How many of you special cooks do any Wok cooking? What are your favorite healthy recipes when using a Wok? What cookbook can you suggest as helpful in learning Wok cooking? Many thanks for your thoughts.
I'm very much a beginner to wok cookery. Just recently got a stove with high BTU burners, and I'm learning. (From what I understand, if the temp isn't high, you might as well not use a wok because you're steaming the food instead of frying it.)
A cookbook that is fascinating is the one at the link, 'The Breath of a Wok'. I honestly haven't cooked recipes out of it, but it helped me understand the basics of wok cooking.
I generally don't have a specific recipe, but use whatever is around. First get the wok hot,hot,hot, add a squirt of oil (I like grapeseed oil for this application, and keep it in a plastic squirt bottle for this), cook the meat in batches so it doesn't lower the temp, then add the veggies in order of toughness. Firmer stuff first, softer stuff last. Squash like zucchini first, then mushrooms, then greens; season with soy sauce, maybe a little fish sauce, and sriracha to taste. If you want, add some potato starch or corn starch to make the juices into a glaze.
Here is a link that might be useful: breath of wok
If you have ever hung out over at the Appliance forum, you will be under the impression that wok cooking is impossible unless you have the resources to install a mega-high-BTU range in your kitchen. That is a gross over-simplification. Many of the dishes served in Chinese restaurants are prepared over powerful burners whose output is well beyond what is rated for household installation, and the closest you can get to that type of cooking at home requires an expensive appliance that gets as close to that BTU output as is allowed. That is the type of cooking outlined above by arley.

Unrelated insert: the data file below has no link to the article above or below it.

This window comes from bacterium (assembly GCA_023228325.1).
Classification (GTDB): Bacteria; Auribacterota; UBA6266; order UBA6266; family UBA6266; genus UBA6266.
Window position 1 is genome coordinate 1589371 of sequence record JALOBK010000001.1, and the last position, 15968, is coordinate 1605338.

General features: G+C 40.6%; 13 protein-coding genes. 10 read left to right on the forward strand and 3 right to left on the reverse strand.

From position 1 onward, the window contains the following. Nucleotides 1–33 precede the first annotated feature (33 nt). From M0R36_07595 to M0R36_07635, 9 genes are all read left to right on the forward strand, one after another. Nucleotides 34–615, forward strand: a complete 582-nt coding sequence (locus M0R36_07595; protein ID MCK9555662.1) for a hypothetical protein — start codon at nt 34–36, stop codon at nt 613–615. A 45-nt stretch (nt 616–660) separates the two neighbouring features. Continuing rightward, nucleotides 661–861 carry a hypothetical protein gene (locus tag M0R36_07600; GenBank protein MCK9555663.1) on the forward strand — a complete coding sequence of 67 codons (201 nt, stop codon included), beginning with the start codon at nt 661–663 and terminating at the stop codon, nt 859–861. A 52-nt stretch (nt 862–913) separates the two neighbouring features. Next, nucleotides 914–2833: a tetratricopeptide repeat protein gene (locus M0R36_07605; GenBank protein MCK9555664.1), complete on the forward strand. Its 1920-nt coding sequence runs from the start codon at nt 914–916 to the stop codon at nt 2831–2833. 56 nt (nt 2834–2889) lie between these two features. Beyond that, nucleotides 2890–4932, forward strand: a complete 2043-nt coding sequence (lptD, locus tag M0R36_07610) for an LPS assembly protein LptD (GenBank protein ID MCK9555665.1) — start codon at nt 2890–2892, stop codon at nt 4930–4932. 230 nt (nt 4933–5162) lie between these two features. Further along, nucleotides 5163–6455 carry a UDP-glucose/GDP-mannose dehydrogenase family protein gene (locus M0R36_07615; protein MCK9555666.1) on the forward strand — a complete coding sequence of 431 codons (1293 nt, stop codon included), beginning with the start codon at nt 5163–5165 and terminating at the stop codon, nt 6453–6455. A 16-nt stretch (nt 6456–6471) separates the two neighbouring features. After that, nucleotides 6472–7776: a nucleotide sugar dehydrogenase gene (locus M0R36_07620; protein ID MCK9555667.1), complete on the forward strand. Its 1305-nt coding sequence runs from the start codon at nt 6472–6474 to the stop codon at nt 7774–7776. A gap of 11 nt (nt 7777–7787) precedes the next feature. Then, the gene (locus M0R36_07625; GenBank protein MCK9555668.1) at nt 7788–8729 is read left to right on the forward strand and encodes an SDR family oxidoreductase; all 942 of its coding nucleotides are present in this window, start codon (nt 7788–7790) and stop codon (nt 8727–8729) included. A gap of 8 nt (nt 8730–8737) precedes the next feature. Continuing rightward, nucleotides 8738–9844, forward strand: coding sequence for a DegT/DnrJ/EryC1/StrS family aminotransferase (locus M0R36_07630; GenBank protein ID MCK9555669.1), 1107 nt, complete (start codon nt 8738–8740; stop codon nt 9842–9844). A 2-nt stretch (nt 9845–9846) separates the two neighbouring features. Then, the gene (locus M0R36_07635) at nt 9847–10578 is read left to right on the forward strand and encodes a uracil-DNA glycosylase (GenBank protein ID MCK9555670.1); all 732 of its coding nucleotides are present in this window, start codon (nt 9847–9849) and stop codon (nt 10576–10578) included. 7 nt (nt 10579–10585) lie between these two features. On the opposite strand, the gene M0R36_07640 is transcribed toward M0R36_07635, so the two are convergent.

However, all of my Asian friends cook at home using woks on standard ordinary, even builder grade cooking appliances. "Wok cooking" is a very broad term, and encompasses a wide variety of methods and styles. Home-style wok cooking involves lots of steaming, stewing, and braising, as well as stir-frying.
Here is the Pad Thai recipe that I make:
Chicken Pad Thai Fried Noodles
This recipe is a combination of several recipes that I found, and the flavor seems to be authentic, mainly because of the sauce.
8 oz. dried rice noodles
12 oz. chicken meat (or shrimp)
3 tbsp corn starch (or flour)
1/8 tsp cayenne (optional)
3 tbsp grape seed oil or peanut oil, approx.
4 cloves garlic, thinly sliced or chopped
1 small bunch bok choy, leaves reserved separately (or one cup bean sprouts)
1/3 cup Thai preserved cabbage, rinsed and drained - press out all excess moisture
2-3 Serrano peppers, thinly sliced, seeds removed, if desired
3 oz. Savory baked tofu or tempeh, sliced 1/8" thick and cut into 1/2" x 1/4" pieces
2 tbsp dried shrimp, ground
2 eggs, lightly beaten with
2 tsp soy sauce
4-5 green onions, thinly sliced, including green parts
1/4 cup chopped basil
2 tbsp tamarind paste
1/4 cup water
1 tsp granulated sugar
1 tbsp dark soy sauce
2-1/2 tbsp Thai fish sauce
2 tablespoons fresh lime juice
1 tablespoon rice vinegar
2 tbsp Thai curry paste or 1 tbsp Chinese chili paste*
1/4 cup chopped cilantro
coarsely chopped dry roasted unsalted peanuts (optional - I serve these on the side)